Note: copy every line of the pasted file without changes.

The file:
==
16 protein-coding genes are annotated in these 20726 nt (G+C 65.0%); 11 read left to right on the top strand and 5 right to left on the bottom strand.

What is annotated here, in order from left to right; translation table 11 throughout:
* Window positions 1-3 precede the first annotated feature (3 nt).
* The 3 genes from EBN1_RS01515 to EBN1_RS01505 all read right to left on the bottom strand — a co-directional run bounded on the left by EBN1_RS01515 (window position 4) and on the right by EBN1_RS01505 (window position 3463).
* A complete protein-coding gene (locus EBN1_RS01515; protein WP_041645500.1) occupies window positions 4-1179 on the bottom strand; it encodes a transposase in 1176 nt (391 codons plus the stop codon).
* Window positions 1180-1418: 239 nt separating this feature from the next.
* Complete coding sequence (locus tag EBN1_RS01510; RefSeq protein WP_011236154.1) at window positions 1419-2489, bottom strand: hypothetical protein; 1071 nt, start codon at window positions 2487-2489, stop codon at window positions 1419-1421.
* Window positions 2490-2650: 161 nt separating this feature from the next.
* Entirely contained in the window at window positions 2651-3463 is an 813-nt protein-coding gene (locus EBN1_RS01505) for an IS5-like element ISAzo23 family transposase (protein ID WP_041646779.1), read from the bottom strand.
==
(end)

16 protein-coding genes are annotated in these 20726 nt (G+C 65.0%); 11 read left to right on the top strand and 5 right to left on the bottom strand.

What is annotated here, in order from left to right; translation table 11 throughout:
* Window positions 1-3 precede the first annotated feature (3 nt).
* The 3 genes from EBN1_RS01515 to EBN1_RS01505 all read right to left on the bottom strand — a co-directional run bounded on the left by EBN1_RS01515 (window position 4) and on the right by EBN1_RS01505 (window position 3463).
* A complete protein-coding gene (locus EBN1_RS01515; protein WP_041645500.1) occupies window positions 4-1179 on the bottom strand; it encodes a transposase in 1176 nt (391 codons plus the stop codon).
* Window positions 1180-1418: 239 nt separating this feature from the next.
* Complete coding sequence (locus tag EBN1_RS01510; RefSeq protein WP_011236154.1) at window positions 1419-2489, bottom strand: hypothetical protein; 1071 nt, start codon at window positions 2487-2489, stop codon at window positions 1419-1421.
* Window positions 2490-2650: 161 nt separating this feature from the next.
* Entirely contained in the window at window positions 2651-3463 is an 813-nt protein-coding gene (locus EBN1_RS01505) for an IS5-like element ISAzo23 family transposase (protein ID WP_041646779.1), read from the bottom strand.